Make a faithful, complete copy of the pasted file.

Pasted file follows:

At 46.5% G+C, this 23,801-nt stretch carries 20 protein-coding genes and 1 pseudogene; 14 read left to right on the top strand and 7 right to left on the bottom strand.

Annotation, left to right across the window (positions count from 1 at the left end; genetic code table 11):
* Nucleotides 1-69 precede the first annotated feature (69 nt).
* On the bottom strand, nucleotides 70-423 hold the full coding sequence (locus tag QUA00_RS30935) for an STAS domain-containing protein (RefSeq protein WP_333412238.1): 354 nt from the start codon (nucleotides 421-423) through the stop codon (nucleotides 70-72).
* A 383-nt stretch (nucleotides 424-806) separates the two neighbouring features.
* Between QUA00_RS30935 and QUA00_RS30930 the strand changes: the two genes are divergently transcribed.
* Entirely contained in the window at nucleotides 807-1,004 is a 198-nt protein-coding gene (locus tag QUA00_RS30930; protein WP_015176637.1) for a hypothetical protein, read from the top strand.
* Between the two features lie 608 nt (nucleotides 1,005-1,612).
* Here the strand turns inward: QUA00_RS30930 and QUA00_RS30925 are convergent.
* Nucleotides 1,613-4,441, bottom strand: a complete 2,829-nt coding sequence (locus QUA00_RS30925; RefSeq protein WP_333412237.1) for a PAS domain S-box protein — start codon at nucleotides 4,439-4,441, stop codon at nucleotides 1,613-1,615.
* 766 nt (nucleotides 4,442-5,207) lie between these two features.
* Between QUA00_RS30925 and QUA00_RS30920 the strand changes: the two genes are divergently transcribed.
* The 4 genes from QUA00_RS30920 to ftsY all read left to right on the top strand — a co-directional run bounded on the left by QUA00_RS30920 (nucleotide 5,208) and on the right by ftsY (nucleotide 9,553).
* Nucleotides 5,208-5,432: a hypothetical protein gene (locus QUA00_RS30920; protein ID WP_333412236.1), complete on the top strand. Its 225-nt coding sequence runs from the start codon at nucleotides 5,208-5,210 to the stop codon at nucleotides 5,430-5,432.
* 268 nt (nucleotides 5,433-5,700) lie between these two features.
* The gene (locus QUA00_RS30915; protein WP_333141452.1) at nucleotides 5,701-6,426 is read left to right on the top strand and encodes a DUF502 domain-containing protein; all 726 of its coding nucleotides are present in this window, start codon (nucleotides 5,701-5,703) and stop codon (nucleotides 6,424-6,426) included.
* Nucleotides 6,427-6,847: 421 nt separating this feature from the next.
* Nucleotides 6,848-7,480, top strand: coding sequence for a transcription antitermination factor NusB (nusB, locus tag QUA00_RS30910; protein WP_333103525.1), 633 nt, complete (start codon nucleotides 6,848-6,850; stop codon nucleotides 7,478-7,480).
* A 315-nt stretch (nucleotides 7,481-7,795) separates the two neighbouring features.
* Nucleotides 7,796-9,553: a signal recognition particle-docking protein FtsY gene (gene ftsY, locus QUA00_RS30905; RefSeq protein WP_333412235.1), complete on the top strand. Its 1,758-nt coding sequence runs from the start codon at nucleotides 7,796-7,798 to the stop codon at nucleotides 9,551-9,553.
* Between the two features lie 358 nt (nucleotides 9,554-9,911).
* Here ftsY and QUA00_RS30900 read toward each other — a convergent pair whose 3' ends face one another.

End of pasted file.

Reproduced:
At 46.5% G+C, this 23,801-nt stretch carries 20 protein-coding genes and 1 pseudogene; 14 read left to right on the top strand and 7 right to left on the bottom strand.

Annotation, left to right across the window (positions count from 1 at the left end; genetic code table 11):
* Nucleotides 1-69 precede the first annotated feature (69 nt).
* On the bottom strand, nucleotides 70-423 hold the full coding sequence (locus tag QUA00_RS30935) for an STAS domain-containing protein (RefSeq protein WP_333412238.1): 354 nt from the start codon (nucleotides 421-423) through the stop codon (nucleotides 70-72).
* A 383-nt stretch (nucleotides 424-806) separates the two neighbouring features.
* Between QUA00_RS30935 and QUA00_RS30930 the strand changes: the two genes are divergently transcribed.
* Entirely contained in the window at nucleotides 807-1,004 is a 198-nt protein-coding gene (locus tag QUA00_RS30930; protein WP_015176637.1) for a hypothetical protein, read from the top strand.
* Between the two features lie 608 nt (nucleotides 1,005-1,612).
* Here the strand turns inward: QUA00_RS30930 and QUA00_RS30925 are convergent.
* Nucleotides 1,613-4,441, bottom strand: a complete 2,829-nt coding sequence (locus QUA00_RS30925; RefSeq protein WP_333412237.1) for a PAS domain S-box protein — start codon at nucleotides 4,439-4,441, stop codon at nucleotides 1,613-1,615.
* 766 nt (nucleotides 4,442-5,207) lie between these two features.
* Between QUA00_RS30925 and QUA00_RS30920 the strand changes: the two genes are divergently transcribed.
* The 4 genes from QUA00_RS30920 to ftsY all read left to right on the top strand — a co-directional run bounded on the left by QUA00_RS30920 (nucleotide 5,208) and on the right by ftsY (nucleotide 9,553).
* Nucleotides 5,208-5,432: a hypothetical protein gene (locus QUA00_RS30920; protein ID WP_333412236.1), complete on the top strand. Its 225-nt coding sequence runs from the start codon at nucleotides 5,208-5,210 to the stop codon at nucleotides 5,430-5,432.
* 268 nt (nucleotides 5,433-5,700) lie between these two features.
* The gene (locus QUA00_RS30915; protein WP_333141452.1) at nucleotides 5,701-6,426 is read left to right on the top strand and encodes a DUF502 domain-containing protein; all 726 of its coding nucleotides are present in this window, start codon (nucleotides 5,701-5,703) and stop codon (nucleotides 6,424-6,426) included.
* Nucleotides 6,427-6,847: 421 nt separating this feature from the next.
* Nucleotides 6,848-7,480, top strand: coding sequence for a transcription antitermination factor NusB (nusB, locus tag QUA00_RS30910; protein WP_333103525.1), 633 nt, complete (start codon nucleotides 6,848-6,850; stop codon nucleotides 7,478-7,480).
* A 315-nt stretch (nucleotides 7,481-7,795) separates the two neighbouring features.
* Nucleotides 7,796-9,553: a signal recognition particle-docking protein FtsY gene (gene ftsY, locus QUA00_RS30905; RefSeq protein WP_333412235.1), complete on the top strand. Its 1,758-nt coding sequence runs from the start codon at nucleotides 7,796-7,798 to the stop codon at nucleotides 9,551-9,553.
* Between the two features lie 358 nt (nucleotides 9,554-9,911).
* Here ftsY and QUA00_RS30900 read toward each other — a convergent pair whose 3' ends face one another.